ISSN 1671-3710
CN 11-4766/R

Advances in Psychological Science ›› 2022, Vol. 30 ›› Issue (6): 1377-1392.doi: 10.3724/SP.J.1042.2022.01377

• Research Method • Previous Articles     Next Articles

Risk-taking research based on the Balloon Analog Risk Task

DENG Yao1,2,3, WANG Mengmeng1,2,3, RAO Hengyi1,2,3()   

  1. 1School of Business and Management, Shanghai International Studies University, Shanghai 201620, China
    2Key Laboratory of Applied Brain and Cognitive Sciences, Shanghai International Studies University, Shanghai 201620, China
    3Center for Magnetic Resonance Imaging Research & Key Laboratory of Applied Brain and Cognitive Sciences, Shanghai International Studies University, Shanghai 201620, China
  • Received:2021-06-02 Online:2022-06-15 Published:2022-04-26
  • Contact: RAO Hengyi


In daily life and work, people inevitably need to make choices and decisions under risky situations. The existence of risks may bring some negative consequences to the decision-makers or maybe the beginning of new opportunities. Therefore, how people make effective decisions in different risky situations and the cognitive neural mechanism behind it has been a research hotspot in many disciplines. For many years, a variety of measurements have been used to explore an individual’s risk-taking behaviors. Many studies leverage self-reported instruments to investigate risk (e.g., Sensation-Seeking Scale, Barratt Impulsiveness Scale), while others measure risk-taking using some paradigms. The Balloon Analog Risk Task (BART) is extensively accepted and applied by many researchers due to its well simulation of real-life risk-taking situations in a laboratory environment. The current study synthesizes the BART’s reliability and validity compared to other paradigms and further probes the advantages of using the BART as the measuring instrument of risk-taking behaviors. Moreover, the present study also discusses the evolution of the paradigm and summarizes the research progress of BART based on the existing behavioral and neural studies. Finally, some deficiencies of BART and the prospects for its development are put forward in conclusion.
Compared with other risk-taking paradigms, the BART has been proved to be of high ecology, stability, and reliability under different risk circumstances. It has become one of the most widely used paradigms for risky decision-making research. It also has unique advantages in the prediction of some risks, such as smoking, drinking and substance use. As the pioneering behavioral paradigm that was exploited to measure adolescent risk-taking behaviors, the BART contributes a lot to exploring youths' addiction and substance use. Recently, researchers have developed a series of variants of the BART paradigm to adapt to the needs of different research situations. Many studies have leveraged the BART to extensively explore neural correlates of risk-taking behaviors in developmental, healthy, pathological, and addiction research. Overall, BART can not only meet the needs of behavioral measurement in different risk scenarios; but also be well combined with a series of neural measurement techniques. Neuroimaging studies have confirmed that risk-taking in the BART is associated with activations in multiple brain regions, including the ventral striatum, anterior cingulate cortex, insula, midbrain, and dorsolateral prefrontal cortex. These findings suggest that the risk-taking behaviors measured by the BART involve rewards, emotions, learning, and evaluation. BART is also regarded as a classical paradigm for sequential risk decision-making. Similar findings are mentioned in the computational modeling of the BART data in sequential risk-taking consequences, emphasizing the critical role of learning and evaluation processes in the task.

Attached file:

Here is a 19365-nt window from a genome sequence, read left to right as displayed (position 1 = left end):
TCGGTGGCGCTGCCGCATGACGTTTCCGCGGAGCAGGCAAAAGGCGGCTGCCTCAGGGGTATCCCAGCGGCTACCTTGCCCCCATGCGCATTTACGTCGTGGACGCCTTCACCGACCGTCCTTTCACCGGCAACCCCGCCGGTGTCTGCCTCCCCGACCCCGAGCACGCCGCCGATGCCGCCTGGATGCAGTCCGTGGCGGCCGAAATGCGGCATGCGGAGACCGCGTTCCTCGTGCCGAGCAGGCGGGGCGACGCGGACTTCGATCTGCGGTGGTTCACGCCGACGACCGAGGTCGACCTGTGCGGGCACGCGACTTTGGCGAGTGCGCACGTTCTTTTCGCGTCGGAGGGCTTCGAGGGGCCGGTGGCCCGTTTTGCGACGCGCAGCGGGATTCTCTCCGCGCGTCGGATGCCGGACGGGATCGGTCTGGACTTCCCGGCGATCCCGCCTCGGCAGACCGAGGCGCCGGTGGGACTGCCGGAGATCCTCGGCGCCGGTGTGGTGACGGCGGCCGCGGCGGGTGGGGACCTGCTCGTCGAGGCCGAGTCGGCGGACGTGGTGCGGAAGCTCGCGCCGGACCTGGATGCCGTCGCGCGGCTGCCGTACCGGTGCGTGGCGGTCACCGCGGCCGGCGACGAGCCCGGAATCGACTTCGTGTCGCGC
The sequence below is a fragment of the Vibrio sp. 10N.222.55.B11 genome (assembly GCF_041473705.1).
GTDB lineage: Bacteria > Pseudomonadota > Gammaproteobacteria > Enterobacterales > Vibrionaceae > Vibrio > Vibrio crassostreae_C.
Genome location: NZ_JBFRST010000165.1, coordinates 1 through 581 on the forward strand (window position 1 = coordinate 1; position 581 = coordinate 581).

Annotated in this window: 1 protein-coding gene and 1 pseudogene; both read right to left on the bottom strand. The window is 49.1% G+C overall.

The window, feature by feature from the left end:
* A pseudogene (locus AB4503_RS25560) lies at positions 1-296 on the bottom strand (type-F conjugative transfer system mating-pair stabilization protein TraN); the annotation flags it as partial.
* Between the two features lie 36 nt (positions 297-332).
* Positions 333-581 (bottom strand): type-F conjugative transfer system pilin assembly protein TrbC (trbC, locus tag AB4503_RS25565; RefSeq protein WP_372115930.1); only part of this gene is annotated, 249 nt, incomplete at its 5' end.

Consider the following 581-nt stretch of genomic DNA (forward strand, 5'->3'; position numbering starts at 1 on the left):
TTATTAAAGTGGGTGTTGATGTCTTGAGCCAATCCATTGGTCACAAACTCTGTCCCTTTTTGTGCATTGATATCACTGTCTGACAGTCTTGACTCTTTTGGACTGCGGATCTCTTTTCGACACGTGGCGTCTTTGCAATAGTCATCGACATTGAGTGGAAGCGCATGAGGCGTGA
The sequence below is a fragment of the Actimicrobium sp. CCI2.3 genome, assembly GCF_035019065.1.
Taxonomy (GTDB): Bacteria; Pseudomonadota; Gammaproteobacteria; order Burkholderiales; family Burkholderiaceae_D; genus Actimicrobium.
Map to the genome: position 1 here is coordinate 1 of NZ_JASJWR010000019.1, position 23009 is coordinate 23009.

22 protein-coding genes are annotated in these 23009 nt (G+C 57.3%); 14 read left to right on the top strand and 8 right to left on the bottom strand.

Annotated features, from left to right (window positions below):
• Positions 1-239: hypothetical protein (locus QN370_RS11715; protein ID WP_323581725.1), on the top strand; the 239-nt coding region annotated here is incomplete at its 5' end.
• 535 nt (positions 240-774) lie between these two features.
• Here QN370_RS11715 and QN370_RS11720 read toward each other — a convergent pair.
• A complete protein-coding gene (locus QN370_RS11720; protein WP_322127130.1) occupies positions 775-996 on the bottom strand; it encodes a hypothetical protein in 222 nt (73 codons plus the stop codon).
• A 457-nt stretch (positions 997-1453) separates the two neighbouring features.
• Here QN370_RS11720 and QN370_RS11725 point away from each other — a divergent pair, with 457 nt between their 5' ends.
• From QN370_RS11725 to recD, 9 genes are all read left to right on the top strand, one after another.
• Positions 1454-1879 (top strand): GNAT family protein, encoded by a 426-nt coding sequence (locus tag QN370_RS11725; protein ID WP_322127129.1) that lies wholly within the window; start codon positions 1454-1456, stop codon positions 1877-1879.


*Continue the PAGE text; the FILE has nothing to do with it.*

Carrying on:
Although the BART has been widely used in risk-taking research, future studies are still needed to further improve the reliability and stability of the BART for cognitive neuroscience research and expand its application scope. Currently, the BART research at the neural level still lacks large sample data, which may lead to incorrect research results like underestimating the possibility of an individual’s risk-taking in real life. It is necessary to further expand the sample size, build a database based on the BART behavior and neuroimaging experiments, and share data and research results in different fields and levels to enhance our understanding of risky decision-making.

Key words: The Balloon Analog Risk Task (BART), risk decision-making, cognitive neural mechanism

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